Installation Service

So on October 6th, I will be installed as a church planter at Grace Christian Reformed Church in Burke, VA. Two weeks later, our parent church- First Reformed Church of Cary- will commission me. Everything is about to get all official! A number of feelings swirl through my mind as I approach these dates.

First off, I was never installed as a ‘resident church planter’ back on March 1st. That means that up to this point I am sort of still installed as a pastor at Immanuel CRC in Hamilton, ON. Of course, we said our formal good-bye back in February. My work there ended although relationships and partnerships continue. Still, I have been existing as a bit of a ministry nomad. My wife will be the first one to tell you that I have been working very hard, but there has been no official out-of-the-gate-right-of-passage event yet.

So I wonder where I have been over the last few months. It’s been a mix of ministry preparation, church plant education, personal and family care, geographical orientation, financial partnership building, and relationship fostering time. We also went on vacation for a couple of weeks. I started with an exciting and ambitious residency plan, and now next week the installation service makes things real.

Coming up to the starting blocks has been hard though. The last couple of weeks have been overwhelming and scary. My mind changed in September. I shifted from resident learner to church plant foot soldier. Nagging fears have grown along with bouts of doubts. I doubt my gifts and abilities despite what has been affirmed over the last several months. Church planting takes patience, and I can be impatient. It takes people, and we do not have people. It takes blah, blah, blah…

I could continue ‘blahing’ away, of course, but that’s no fun. In fact, as someone wise has told me recently, it is quite okay to feel overwhelmed right now. It’s an overwhelming thing. We’re committed to this. I believe in it. So many wonderful and divine events, conversations, and things have happened to confirm that this is what we need to be doing. Still, it weighs on the heart.

One therapeutic process I have been going through is building the website for our new church. We have a name, vision statement, mission statement, value statements. That all will be revealed soon enough. There’s a game plan, business strategy, church planting strategy, etc. Many of the theoretical pieces are in place, and putting together the website has allowed me to piece all of it together in a package that is neat, concise, and consistent. Crafting this website has helped solidify many different elements of what makes up the Church and what that looks like in our new church in southwest Wake County.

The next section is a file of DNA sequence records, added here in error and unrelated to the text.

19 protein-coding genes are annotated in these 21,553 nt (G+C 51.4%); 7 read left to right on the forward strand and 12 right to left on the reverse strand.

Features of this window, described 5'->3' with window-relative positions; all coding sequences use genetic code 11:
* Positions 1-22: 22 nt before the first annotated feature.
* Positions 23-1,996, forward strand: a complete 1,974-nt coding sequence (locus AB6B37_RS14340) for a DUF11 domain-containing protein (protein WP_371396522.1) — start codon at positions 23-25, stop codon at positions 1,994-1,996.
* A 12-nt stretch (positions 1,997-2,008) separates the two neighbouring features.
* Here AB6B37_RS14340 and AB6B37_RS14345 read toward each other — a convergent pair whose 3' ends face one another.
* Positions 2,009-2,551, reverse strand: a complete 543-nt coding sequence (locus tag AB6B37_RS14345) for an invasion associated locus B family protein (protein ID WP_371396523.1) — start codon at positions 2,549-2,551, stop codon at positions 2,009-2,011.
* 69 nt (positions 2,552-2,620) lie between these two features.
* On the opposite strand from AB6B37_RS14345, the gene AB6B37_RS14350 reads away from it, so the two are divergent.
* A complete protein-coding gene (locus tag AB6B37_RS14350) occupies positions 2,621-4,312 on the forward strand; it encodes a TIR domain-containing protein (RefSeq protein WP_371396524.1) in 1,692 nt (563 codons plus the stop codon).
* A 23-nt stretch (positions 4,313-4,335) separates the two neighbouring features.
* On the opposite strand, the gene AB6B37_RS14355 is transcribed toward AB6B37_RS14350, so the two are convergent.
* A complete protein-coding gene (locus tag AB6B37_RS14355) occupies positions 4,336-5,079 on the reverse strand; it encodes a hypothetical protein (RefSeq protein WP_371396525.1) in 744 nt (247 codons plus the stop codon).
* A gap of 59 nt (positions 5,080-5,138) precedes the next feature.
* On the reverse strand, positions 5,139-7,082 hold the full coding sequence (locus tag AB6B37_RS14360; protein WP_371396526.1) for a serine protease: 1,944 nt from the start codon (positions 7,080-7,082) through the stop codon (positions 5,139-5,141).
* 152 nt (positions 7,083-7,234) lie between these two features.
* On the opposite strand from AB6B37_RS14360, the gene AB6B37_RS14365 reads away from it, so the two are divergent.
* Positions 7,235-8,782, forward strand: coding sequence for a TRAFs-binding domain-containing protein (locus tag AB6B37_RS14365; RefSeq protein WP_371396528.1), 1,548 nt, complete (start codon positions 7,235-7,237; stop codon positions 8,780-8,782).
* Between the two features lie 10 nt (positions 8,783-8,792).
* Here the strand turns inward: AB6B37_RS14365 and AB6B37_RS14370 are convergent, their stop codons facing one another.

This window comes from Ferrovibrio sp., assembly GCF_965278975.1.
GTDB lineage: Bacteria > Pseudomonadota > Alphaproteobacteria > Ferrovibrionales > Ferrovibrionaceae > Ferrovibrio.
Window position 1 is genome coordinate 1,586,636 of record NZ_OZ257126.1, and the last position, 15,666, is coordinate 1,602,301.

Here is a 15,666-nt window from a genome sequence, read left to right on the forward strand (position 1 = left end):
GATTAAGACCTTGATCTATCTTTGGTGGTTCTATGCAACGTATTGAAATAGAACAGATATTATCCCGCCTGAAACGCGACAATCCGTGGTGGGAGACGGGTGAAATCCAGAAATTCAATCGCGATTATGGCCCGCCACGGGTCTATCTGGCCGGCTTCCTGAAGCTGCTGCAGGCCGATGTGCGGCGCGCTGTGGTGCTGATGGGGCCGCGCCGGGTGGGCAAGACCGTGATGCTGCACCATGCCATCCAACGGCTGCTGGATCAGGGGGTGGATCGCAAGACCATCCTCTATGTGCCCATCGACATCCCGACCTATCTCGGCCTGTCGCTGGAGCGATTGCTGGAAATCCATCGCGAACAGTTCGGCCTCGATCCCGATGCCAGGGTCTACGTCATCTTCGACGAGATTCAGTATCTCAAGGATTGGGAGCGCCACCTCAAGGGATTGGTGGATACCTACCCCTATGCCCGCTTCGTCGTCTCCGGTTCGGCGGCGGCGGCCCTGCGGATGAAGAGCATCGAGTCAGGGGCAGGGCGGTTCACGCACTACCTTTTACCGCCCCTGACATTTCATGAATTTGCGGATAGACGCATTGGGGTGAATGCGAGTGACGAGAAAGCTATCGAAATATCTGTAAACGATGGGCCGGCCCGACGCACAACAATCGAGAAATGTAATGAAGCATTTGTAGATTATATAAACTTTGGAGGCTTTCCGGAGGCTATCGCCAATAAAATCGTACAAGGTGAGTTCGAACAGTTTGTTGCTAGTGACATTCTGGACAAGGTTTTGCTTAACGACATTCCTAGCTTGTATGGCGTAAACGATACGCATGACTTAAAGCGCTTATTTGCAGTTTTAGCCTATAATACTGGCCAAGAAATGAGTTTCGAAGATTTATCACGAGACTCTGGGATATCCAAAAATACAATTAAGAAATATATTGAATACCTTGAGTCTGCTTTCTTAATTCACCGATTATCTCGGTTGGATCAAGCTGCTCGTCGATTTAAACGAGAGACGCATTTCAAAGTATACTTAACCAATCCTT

The most therapeutic thing, of course, is continuing to rely on God’s strength for this journey ahead. God is control here. God is control. I have to remind myself of that all the time throughout the day as I imagine all of us do. God is there. The Spirit is working. Jesus is alive!

In what ways have you processed through feelings of being overwhelmed? What has been your therapeutic process that got you through to the other side?


Center Church Part III

Many Christian thinkers have reflecting on the world missional recently. Definitions differ, of course, but most would say that to be missional means that your are on mission with God. God is a missionary God, and He sends out a missionary people. Missional folks preach the Gospel by serving, blessing, and being involved in the community glocally. Some missional thinkers stress justice issues, where others stress the importance of evangelizing. Both perspectives are correct because both are part of God’s mission to reconcile all things under the authority of Jesus. Extreme missional thinkers are weak on stressing the importance of Gospel proclamation, where extreme Gospel proclamation folks are weak on stressing the importance on justice issues. The good thing is that both are actively trying to convey God’s redemptive story in this world. A balanced definition of missional, I think, is simple: Being missional means participating in God’s ministry of reconciliation out of gratitude for Jesus saving us and adopting us as his followers. Jesus is the King, so we must live like the King and adopt his Kingdom ethic. The missional movement is a missionary movement one way or another because the direction of movement is towards the unchurched. The goal is that others will come to know their need for a Savior-King too.

So now to the question: Are you missional?

Tim Keller quotes Alan Kreider who, “observes how the early church grew 40 percent per decade for nearly three centuries.” (
Center Church, pg.284). Alan writes: